Lakers Coach ‘Bothered' By Kobe Bryant's Sorry Sendoff

Byron Scott says he's "bothered" by Lakers losing as Kobe Bryant ends his incredible career

Los Angeles Lakers coach Byron Scott seemed bothered on Tuesday night. No, the Lakers losing their 61st game of the season, which tied a franchise record, nor the 22-point defeat to the LA Clippers entirely account for the coach's frustrations on this night. Though, either or both of those occurrences could have explained his words.

What bothered Lakers coach Scott?

"It bothers me that (Kobe Bryant's) last five, six, seven, eight games are going to be with the way we're playing as a team—that bothers me," Scott spoke forcefully and passionately. "You're talking about a champion. That bothers me because he is a champion, and I hate to see him go out this way. Unfortunately, this is the way it's going to be."

The Lakers have dropped six of their last seven games, and the team does not appear to be improving as the season winds down and nears the merciful 82-game mark. With their next loss, the 2015-16 Lakers will secure sole possession of the worst record in franchise history. Bryant is going out at rock bottom, and this team cannot guarantee a competitive contest on a nightly basis.

Added to all that, the Lakers' youth movement has stagnated at times. Tuesday night offered one of those moments. Along with getting lit up by Clippers All-Star point guard Chris Paul, Lakers rookie D'Angelo Russell finished with only 12 points on 4-17 shooting to go along with only one assist, three turnovers and no steals in 34 minutes—far from mouthwatering. Julius Randle couldn't convert a single field goal in 31 minutes.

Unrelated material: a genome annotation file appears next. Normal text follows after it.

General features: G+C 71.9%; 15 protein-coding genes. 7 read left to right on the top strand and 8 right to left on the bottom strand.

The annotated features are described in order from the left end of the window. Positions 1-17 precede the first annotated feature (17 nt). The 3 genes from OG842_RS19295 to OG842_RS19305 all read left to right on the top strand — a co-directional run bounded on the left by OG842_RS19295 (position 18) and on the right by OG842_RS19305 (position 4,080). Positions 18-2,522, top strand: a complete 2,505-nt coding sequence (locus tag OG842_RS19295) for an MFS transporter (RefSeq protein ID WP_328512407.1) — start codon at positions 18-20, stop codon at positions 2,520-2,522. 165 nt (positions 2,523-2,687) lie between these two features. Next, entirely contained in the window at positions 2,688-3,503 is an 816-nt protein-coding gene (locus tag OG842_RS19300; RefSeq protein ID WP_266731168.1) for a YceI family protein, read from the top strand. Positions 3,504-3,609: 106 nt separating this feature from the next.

So, who led the Lakers in scoring on this night?

Thirty-six-year-old Metta World Peace finished with a team-leading 17 points and five rebounds in 19 minutes in an active performance that had the Clippers' broadcasters suggesting World Peace should be on an NBA team next season. After the game, the veteran ducked out of the locker room without speaking to reporters. Seventeen points on a night when the Lakers lost by 22 didn't appear to be worth celebrating. Whether or not World Peace meant to make that point, it couldn't help but hit the mark.

Back to Scott, the coach clearly did not appreciate the manner in which Bryant's ascent to his basketball afterlife had been marred by the Lakers constantly losing and failing to compete on numerous nights.

"It bothers the hell out of me that somebody who's given 20 years to this league and has played through broken fingers, comes back from an Achilles, come back from a shoulder surgery and he still goes out there and gives it everything he has," Scott continued his post-game rant. "You know, that bothers me."

Scott concluded his angry, painful speech, "(Bryant) still has (the heart of a champion). That'll never leave him."

However, Bryant will leave the Lakers and take that heart with him soon enough. Only five games remain in Bryant's 20-year career, and Wednesday offers no. 40 of the 41 home games on Bryant's season schedule. A week later, Bryant will grace that same Staples Center court for a Wednesday night farewell to basketball and the NBA.

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